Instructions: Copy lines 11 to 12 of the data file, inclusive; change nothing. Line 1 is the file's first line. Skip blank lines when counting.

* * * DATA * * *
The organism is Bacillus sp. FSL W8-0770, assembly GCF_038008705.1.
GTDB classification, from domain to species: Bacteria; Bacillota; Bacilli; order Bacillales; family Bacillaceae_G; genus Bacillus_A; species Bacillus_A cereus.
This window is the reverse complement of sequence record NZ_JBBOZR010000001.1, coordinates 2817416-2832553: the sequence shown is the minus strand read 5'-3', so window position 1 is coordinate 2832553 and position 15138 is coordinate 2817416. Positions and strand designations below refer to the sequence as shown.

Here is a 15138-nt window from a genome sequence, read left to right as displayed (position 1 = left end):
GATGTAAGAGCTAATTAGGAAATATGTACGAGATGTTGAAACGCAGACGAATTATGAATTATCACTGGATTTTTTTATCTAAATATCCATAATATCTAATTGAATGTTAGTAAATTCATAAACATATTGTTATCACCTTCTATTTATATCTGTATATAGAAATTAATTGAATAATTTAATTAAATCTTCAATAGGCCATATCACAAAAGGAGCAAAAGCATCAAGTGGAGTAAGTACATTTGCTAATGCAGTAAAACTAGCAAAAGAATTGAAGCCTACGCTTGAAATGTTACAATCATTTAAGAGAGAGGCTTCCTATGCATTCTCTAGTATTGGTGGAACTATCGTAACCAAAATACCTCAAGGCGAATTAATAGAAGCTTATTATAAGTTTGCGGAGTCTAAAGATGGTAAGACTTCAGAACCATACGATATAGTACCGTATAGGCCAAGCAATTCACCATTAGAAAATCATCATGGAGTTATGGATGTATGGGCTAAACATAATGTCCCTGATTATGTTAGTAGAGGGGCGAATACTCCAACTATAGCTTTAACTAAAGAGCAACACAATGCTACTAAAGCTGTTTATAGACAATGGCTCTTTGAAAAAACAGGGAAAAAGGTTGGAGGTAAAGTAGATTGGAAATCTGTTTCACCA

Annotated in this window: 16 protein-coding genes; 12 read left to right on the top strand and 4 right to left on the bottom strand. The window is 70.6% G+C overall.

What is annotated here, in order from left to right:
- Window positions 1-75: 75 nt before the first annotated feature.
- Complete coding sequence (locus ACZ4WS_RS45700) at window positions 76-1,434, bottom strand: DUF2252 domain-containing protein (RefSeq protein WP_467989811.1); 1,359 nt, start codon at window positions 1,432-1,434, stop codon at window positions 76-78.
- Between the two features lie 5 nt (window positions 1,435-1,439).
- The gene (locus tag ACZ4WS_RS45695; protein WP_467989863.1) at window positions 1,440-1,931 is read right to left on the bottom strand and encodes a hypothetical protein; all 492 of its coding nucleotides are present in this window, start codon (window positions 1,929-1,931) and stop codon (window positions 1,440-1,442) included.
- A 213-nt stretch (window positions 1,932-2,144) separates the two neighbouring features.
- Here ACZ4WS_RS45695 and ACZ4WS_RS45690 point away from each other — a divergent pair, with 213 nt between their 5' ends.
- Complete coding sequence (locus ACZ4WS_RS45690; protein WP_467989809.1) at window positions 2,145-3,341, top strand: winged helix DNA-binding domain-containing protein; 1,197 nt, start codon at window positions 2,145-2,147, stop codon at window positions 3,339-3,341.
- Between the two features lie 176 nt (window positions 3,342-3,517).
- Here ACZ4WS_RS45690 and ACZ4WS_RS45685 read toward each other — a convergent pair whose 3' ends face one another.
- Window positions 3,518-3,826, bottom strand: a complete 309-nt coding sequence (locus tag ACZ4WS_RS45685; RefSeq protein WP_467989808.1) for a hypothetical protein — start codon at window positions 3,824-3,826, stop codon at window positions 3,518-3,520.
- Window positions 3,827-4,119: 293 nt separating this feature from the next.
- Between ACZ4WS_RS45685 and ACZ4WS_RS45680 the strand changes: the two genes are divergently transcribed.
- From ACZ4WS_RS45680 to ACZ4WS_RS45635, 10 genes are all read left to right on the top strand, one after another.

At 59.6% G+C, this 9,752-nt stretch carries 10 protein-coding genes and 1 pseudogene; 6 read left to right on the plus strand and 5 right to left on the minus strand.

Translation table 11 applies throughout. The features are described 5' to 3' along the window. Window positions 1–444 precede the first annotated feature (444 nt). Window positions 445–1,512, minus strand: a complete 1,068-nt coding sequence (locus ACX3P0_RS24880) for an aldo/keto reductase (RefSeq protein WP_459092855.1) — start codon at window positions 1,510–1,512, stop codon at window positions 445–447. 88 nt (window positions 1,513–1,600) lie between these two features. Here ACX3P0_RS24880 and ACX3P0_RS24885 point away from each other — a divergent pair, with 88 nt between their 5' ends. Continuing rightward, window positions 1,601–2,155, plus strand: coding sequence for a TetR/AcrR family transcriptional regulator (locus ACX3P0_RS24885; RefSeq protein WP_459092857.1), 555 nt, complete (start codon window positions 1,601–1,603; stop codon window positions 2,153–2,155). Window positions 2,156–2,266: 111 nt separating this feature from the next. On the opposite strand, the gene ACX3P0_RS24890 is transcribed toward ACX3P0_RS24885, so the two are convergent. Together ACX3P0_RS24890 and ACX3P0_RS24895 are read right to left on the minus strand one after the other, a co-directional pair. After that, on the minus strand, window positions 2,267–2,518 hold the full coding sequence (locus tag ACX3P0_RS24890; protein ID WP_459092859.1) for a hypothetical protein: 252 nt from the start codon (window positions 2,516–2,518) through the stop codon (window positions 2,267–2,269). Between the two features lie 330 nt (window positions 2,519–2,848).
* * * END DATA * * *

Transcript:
- The gene (locus tag ACZ4WS_RS45695; protein WP_467989863.1) at window positions 1,440-1,931 is read right to left on the bottom strand and encodes a hypothetical protein; all 492 of its coding nucleotides are present in this window, start codon (window positions 1,929-1,931) and stop codon (window positions 1,440-1,442) included.
- A 213-nt stretch (window positions 1,932-2,144) separates the two neighbouring features.